Help! I'm Only Earning 1% on My Savings
Robert Schmansky, CFP(r)
Like the rest of the world, you've watched the diving and stagnant interest rates on your savings and money market cash reserves over the last year with horror.
It wasn't long ago your funds earned ~3% in 2008, and were cruising along in 2007 at 5.5%.
Everything else being equal, we all would love to be earning a safe and steady 5.5% in today's economic climate. But it is because everything else is not equal that your cash returns won’t end up much better, or worse, than the glory years of 2007; or many other years for that matter.
The interest rate isn’t all that is important
Over time, whether cash accounts have earned 1% or 10%, earnings in terms of spending power have been relatively consistent.
Take the high-flying rates of late 70’s and early 80’s as an example. In 1979 the average one-month CD posted rates of 11.5% (Federal Reserve Statistical Release H.15). In real terms (what those dollars could purchase after inflation) investing in that CD would have lost money, because the cost of goods and services outpaced that savings rate.
In fact, over the last several decades where rates have ranged from next-to-nothing to double-digits, real returns on cash have not been nearly as volatile.
Over time, the real returns of holding cash are between 0-2% after inflation (using CPI as a proxy for inflation, 80 years of data on one-month US Treasury bills from Ibbotson Associates, and 40 years of data on one-month CD rates from Federal Reserve Statistical Release H.15).
The purpose of cash reserves are to act as a store of value to be accessed immediately, without monetary loss. And today, with no inflation to speak of currently, low interest rates are to be expected.
So, instead of worrying about a 1% rate, or reminiscing about the good old days of 5% yields, be confident your cash is earning a predictable real rate of return, wherever rates go.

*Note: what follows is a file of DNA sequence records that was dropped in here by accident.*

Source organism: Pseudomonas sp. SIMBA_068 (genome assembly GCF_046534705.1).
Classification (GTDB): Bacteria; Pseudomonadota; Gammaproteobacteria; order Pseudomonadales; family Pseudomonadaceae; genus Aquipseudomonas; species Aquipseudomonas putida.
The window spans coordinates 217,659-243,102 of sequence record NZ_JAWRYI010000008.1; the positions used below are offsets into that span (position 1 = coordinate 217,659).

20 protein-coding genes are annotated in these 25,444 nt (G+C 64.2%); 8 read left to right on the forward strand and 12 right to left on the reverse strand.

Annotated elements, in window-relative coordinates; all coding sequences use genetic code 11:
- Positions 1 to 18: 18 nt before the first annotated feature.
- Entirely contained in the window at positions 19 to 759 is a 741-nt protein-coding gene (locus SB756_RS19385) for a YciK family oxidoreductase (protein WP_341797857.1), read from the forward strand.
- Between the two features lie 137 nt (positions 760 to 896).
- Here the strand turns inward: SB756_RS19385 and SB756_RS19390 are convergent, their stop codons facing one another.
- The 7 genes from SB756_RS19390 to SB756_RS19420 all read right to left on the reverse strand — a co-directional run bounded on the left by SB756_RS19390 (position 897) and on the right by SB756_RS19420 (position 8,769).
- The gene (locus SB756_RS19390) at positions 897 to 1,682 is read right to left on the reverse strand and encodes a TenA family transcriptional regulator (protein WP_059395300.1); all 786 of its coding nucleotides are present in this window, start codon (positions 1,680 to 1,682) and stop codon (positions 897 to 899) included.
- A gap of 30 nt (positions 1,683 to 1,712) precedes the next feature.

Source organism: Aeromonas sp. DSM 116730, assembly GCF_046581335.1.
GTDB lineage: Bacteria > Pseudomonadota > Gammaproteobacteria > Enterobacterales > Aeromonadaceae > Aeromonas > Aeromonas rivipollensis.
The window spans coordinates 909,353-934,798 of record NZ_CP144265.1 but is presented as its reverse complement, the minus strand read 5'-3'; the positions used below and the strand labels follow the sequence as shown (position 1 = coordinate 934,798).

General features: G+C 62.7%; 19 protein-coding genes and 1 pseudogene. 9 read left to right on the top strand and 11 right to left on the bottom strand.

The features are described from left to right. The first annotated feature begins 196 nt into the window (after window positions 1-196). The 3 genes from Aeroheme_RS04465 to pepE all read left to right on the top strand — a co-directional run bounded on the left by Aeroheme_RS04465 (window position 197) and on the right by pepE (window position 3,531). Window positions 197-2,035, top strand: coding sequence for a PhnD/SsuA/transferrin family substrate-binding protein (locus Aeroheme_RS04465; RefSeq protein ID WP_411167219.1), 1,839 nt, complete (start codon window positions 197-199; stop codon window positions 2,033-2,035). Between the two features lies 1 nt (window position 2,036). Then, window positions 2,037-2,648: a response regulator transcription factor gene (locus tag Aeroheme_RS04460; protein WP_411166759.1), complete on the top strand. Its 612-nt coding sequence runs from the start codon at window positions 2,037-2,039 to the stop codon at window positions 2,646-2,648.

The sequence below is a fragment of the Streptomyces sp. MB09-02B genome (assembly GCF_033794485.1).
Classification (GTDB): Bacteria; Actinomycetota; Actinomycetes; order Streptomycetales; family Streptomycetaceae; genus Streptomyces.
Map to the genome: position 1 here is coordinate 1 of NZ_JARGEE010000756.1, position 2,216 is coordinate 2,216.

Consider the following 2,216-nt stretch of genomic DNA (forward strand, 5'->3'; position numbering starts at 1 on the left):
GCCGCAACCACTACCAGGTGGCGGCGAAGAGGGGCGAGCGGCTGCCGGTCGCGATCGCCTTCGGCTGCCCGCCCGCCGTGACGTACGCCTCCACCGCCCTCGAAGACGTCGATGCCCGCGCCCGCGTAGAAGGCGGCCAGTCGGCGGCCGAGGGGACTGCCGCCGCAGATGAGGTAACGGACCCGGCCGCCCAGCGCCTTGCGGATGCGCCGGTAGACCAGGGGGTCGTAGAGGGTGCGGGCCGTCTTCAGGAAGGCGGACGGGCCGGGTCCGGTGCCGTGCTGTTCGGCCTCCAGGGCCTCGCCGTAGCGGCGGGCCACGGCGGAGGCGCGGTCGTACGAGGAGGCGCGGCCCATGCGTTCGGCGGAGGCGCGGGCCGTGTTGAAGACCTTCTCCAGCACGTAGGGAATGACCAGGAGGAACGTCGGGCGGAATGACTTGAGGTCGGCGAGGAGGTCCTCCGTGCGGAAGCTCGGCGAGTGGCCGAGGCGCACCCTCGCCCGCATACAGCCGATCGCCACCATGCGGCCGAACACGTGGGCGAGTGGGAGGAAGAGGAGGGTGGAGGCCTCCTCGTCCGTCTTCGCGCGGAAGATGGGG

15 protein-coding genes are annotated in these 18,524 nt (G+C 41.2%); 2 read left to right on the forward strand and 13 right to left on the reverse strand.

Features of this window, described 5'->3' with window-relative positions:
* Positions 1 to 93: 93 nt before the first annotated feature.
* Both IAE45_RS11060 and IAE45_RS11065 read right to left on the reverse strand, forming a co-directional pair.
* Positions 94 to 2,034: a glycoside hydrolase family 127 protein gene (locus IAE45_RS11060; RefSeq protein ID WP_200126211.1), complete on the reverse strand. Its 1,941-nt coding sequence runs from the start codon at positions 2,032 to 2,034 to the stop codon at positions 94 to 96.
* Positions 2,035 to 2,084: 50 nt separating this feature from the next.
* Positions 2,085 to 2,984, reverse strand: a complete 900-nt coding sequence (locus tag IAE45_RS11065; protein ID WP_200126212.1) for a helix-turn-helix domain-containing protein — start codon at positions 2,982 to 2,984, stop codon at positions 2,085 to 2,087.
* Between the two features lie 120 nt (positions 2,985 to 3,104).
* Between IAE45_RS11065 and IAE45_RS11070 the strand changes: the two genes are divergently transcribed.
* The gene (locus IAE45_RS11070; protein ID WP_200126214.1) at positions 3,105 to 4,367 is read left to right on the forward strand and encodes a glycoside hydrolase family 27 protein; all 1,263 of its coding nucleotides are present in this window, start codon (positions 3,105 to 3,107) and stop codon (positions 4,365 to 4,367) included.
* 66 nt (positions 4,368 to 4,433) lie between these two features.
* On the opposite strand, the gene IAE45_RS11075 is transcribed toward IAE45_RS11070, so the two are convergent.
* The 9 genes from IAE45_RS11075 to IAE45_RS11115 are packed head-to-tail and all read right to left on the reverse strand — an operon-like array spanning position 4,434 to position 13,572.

Hindsight Bias & Timing
Part of the dilemma most savers face involves the 'if only'. You may think back to 2008 and recall how you knew -- of course rates will rise again soon!!! --, so you didn't lock in that 4% CD you now know you should have.
This phenomenon is called hindsight bias. While it is more often associated with trying to time the stock market, it also exists in the cash and interest rate market. We look back and 'knew' we had the answer, and kick ourselves for not making a move.
And looking back that may have been a good move, but like the stock market, interest rates aren't as easy to predict as many would expect. I'm positive if the average saver acted on all of their hunches about the future direction of rates, they would end up worse off than taking a hands-off approach. It's that we only remember the times we didn't act when the outcome could have been positive that is the problem.
Just as you didn't know what to do then, there is no reason to think rates will be higher, lower, or the same two, four, or ten years from now.
What You Can Do
One way to supercharge your cash returns may be to consider a branchless bank.
If your bank's rates don't compare with established branchless banks like Schwab Bank, EverBank, ING Direct, and other providers, then consider using one. These banks pay higher rates due to lower operating costs than your neighborhood, brick-and-mortar bank.
Another place to take a second look is your steady, but frequently ignored, credit union. Many have special rates available if you direct deposit, keep a minimum balance, or some other potentially minor caveat. So long as it doesn’t hinder how you handle your finances, consider revisiting your credit union and taking them up on it.